4th February, By Megan Boston, CEO Omni Market Tide
One of the most notable trends in the 2015 AGM season was the number of listed companies receiving first and second strikes on remuneration reports despite the majority of shareholders not voting on these resolutions.
Last year, nine companies received first strikes against their remuneration report, while three companies received second strikes.
However, of six of the nine companies that received their first strike, fewer than 60 per cent of shareholders voted on the resolutions. In one case, just 17 per cent of shareholders that were eligible to vote on the remuneration resolution participated in the vote. Moreover, one of 2014’s top-performing companies in terms of share price appreciation received its first strike with just 25.09 per cent of votes cast against and just 42.9 per cent of eligible shareholders voting.
An engineering services firm is another example of the trend. It received a vote of 30 per cent against its remuneration report, which was driven by less than 12 per cent of shareholders because of the lack of spread on its share register. This meant more than 85 per cent of shareholders were in favour of the remuneration report.
This situation has occurred despite Australian companies spending large amounts of money on shareholder engagement and registry services. The Corporations and Markets Advisory Committee (CAMAC) discussion paper on the AGM and shareholder engagement found that Australian listed companies spent $200 million on share registry services, $120 million on AGMs and $350 million on shareholder engagement. Yet only five per cent of the top 200 companies are drawing more than 500 shareholders to their AGM.
It all points to low levels of shareholder engagement – if more shareholders were making an informed vote then these companies might have avoided a strike. But the responsibility lies with the company to better engage with their shareholders and make it easier for them to vote.
The question is – what could these companies have done to change the outcome? How could they – and other companies – improve shareholder engagement and ensure that the outcomes of votes are representative of the majority base? And how can they do so in a more efficient and, more importantly, cost effective way?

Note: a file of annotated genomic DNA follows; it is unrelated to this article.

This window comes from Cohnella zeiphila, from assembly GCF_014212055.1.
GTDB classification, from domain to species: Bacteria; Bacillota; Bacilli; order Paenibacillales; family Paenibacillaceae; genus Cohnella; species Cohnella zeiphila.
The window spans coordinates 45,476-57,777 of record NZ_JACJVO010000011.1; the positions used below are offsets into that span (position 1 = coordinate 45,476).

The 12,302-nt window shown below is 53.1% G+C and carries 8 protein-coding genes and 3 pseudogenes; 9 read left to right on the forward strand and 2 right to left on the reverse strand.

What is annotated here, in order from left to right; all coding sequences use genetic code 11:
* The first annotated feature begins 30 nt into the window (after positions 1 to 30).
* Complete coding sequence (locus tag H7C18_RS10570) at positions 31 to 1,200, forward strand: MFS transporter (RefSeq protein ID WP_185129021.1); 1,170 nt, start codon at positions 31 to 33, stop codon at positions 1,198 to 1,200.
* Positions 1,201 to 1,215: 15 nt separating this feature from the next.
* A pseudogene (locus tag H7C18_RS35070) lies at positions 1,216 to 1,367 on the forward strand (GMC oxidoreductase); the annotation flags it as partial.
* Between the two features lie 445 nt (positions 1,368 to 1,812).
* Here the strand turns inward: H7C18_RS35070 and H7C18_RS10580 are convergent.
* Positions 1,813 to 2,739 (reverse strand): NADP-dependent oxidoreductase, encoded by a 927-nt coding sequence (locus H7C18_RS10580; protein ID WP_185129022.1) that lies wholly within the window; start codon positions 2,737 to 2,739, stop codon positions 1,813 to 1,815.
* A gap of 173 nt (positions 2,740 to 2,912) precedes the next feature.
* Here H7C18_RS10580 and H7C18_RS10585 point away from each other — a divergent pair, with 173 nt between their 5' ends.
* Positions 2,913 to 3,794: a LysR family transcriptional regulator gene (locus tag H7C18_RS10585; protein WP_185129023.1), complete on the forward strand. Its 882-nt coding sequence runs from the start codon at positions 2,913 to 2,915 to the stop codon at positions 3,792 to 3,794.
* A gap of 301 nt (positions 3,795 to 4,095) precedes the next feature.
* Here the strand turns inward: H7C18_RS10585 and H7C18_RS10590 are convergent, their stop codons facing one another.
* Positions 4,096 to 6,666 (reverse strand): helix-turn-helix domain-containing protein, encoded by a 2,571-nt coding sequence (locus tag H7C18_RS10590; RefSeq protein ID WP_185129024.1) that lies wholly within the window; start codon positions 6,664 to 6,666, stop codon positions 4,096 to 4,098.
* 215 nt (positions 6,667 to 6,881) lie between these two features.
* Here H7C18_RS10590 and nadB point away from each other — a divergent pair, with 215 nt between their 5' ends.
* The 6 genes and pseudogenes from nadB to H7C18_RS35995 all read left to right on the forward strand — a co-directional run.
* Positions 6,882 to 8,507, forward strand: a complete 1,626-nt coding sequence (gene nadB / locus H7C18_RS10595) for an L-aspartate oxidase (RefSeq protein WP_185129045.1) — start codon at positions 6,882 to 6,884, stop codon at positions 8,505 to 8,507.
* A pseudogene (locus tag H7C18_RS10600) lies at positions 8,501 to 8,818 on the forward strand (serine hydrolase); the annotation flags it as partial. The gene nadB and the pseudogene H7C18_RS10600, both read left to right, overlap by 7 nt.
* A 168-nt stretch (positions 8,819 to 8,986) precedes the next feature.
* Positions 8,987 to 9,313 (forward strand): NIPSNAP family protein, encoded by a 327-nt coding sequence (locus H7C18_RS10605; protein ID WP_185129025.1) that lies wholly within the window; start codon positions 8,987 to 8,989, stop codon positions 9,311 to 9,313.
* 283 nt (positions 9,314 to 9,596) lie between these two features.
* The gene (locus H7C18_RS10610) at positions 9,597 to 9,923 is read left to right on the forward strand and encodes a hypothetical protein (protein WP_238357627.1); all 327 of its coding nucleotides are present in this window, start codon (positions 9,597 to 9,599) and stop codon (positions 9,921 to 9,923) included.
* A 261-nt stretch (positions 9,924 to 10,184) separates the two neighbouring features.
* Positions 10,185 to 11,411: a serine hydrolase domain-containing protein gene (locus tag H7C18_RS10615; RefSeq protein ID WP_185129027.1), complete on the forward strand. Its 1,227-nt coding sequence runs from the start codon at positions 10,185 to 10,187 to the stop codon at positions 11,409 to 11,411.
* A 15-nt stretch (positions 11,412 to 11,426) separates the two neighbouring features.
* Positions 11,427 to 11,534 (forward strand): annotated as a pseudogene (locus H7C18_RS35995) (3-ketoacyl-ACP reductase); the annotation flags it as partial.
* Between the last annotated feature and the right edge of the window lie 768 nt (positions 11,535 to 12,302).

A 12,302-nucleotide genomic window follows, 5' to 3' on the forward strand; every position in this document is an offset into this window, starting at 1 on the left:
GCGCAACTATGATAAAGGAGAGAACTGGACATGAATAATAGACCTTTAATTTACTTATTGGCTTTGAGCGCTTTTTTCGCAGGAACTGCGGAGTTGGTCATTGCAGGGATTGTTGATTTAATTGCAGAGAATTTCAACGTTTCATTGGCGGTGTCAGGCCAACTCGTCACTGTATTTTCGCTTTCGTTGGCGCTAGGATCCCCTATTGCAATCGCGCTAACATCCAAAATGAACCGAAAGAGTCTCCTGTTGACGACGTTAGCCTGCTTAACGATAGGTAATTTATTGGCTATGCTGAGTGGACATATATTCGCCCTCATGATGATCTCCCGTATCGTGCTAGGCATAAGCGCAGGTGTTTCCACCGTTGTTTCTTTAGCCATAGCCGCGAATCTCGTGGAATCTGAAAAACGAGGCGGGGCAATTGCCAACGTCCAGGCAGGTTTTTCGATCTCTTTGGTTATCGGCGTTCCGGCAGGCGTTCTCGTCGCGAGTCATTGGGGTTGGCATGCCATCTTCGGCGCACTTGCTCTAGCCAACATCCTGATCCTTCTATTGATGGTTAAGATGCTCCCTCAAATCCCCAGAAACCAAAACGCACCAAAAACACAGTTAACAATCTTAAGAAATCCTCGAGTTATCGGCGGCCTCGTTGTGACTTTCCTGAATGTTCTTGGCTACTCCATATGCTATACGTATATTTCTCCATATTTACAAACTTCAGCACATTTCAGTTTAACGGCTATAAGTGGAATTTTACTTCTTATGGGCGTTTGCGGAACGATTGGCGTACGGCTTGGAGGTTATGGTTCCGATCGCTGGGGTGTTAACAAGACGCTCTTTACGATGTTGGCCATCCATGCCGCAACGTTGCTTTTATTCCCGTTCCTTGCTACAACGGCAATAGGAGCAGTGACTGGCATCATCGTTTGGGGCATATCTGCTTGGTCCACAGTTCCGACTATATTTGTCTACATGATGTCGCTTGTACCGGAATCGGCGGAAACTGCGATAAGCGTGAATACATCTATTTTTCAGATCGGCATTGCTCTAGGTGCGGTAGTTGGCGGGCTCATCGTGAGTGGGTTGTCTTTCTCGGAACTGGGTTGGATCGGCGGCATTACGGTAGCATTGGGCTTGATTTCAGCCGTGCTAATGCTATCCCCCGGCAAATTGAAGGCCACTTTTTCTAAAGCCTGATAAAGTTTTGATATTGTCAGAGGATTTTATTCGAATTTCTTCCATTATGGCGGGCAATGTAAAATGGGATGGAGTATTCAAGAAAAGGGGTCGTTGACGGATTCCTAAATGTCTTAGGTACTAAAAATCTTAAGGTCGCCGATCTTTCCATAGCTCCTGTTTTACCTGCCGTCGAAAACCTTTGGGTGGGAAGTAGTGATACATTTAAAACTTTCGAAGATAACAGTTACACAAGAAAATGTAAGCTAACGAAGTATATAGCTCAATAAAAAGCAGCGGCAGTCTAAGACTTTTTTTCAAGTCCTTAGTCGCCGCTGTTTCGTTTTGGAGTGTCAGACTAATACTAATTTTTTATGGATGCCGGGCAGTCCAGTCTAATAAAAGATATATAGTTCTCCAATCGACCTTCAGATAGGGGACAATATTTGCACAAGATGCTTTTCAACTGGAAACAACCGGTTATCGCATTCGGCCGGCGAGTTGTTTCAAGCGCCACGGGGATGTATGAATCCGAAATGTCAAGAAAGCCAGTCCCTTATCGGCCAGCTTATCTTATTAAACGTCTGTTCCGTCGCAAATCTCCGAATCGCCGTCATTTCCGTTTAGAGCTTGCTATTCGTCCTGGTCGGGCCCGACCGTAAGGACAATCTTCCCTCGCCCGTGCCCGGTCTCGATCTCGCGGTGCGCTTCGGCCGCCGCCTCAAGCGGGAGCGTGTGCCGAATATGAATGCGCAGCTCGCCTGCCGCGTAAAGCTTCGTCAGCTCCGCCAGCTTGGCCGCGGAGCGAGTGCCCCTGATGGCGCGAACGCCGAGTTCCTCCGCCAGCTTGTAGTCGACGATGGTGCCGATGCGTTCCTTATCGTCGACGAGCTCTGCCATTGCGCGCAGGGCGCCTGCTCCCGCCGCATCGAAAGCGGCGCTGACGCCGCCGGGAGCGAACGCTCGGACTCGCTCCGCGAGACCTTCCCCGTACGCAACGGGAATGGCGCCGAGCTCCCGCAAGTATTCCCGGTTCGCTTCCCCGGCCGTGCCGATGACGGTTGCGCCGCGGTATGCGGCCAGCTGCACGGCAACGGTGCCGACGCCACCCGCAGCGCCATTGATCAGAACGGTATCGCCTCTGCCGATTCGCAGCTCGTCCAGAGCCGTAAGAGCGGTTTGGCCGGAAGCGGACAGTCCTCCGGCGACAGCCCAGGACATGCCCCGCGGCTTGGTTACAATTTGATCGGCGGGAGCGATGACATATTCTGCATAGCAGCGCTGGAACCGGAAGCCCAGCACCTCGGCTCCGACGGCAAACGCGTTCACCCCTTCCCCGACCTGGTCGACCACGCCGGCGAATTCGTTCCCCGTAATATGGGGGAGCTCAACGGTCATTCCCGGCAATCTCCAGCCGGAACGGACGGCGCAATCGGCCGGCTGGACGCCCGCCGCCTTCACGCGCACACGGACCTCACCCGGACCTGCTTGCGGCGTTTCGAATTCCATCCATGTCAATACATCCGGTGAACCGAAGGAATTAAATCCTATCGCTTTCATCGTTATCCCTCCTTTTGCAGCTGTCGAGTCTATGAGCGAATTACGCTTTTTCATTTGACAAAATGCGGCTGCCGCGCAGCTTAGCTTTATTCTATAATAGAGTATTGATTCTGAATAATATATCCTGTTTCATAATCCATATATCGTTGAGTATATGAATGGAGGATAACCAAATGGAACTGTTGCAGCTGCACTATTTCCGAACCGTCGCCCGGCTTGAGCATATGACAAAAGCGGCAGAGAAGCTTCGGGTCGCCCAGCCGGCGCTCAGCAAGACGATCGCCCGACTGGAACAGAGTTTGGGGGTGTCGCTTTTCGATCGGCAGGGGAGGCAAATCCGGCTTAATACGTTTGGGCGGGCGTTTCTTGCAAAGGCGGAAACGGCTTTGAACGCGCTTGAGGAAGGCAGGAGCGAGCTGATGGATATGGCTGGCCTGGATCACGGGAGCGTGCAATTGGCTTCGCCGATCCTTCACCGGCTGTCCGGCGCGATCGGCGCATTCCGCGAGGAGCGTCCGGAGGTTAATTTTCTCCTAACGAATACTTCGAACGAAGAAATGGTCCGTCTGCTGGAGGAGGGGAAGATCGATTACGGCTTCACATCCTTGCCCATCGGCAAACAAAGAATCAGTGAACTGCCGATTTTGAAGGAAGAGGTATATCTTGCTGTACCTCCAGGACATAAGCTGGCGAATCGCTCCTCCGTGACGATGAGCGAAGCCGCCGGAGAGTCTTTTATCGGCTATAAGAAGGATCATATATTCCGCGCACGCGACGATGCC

As a company’s shareholder base grows, the cost and time associated with driving shareholder engagement only becomes costlier and more time intensive. And as corporate governance continues to evolve, companies should be interacting with shareholders on a far more regular basis.
Investors want to know more about the companies they are putting their hard-earned money into and chief executives expect their investor relations teams to actively and frequently engage with and supply information to shareholders.
The AGM system also needs to be improved to ensure all shareholders have their say more than once a year and that the outcome is representative of the majority. It’s often said that AGMs are symbolic of how we used to do things – paper based, backward in focus, physical in their organisation and process. This leads to low shareholder voting levels and low levels of shareholder engagement.
One solution is to make the process easier by making the voting process mobile through a shareholder voting app. My company, Omni Market Tide, is Australia’s only mobile shareholder voting app and, after launching in July 2015, has already registered two ASX20 companies for the investor relations app and a partnership with registry service provider, Boardroom.
This mobile technology is allowing Australian shareholders to vote through smart devices, rather than rely on the paper and post method, but it’s a relatively new technology.
We hope that by increasing stakeholder engagement throughout the year and giving investors access to company data and communique through mobile technologies, companies can build trust and respect. This is ultimately the best way to avoid being caught off-guard at AGMs whilst enabling shareholders to make informed decisions.
Our international counterparts are doing it well. In the US, 105 companies now hold virtual shareholder meetings, up from 88 in 2014. This method is believed to have boosted shareholder engagement, driving voting participation almost threefold. Additionally, the ability to vote through a mobile platform has seen a 70 per cent increase in voting.
The companies we are currently talking to and working with see the benefit in being a first mover in this area. They understand that mobile technology for shareholder engagement can help eliminate the inefficiencies of trying to manage disparate retail shareholder groups, particularly when needing to mobilise support for things such as a Share Purchase Plan. It also gives them greater insight into the shareholder to better understand their needs, showing their commitment to greater transparency and strong governance.
Australian listed companies can no longer afford to spend money on inefficient methods of shareholder engagement which leads to low voting participation and in some cases, unexpected outcomes at AGMs. Whilst relatively new, companies need to embrace new technologies to increase shareholder engagement and ultimately, get the outcomes that both they and the shareholders deserve.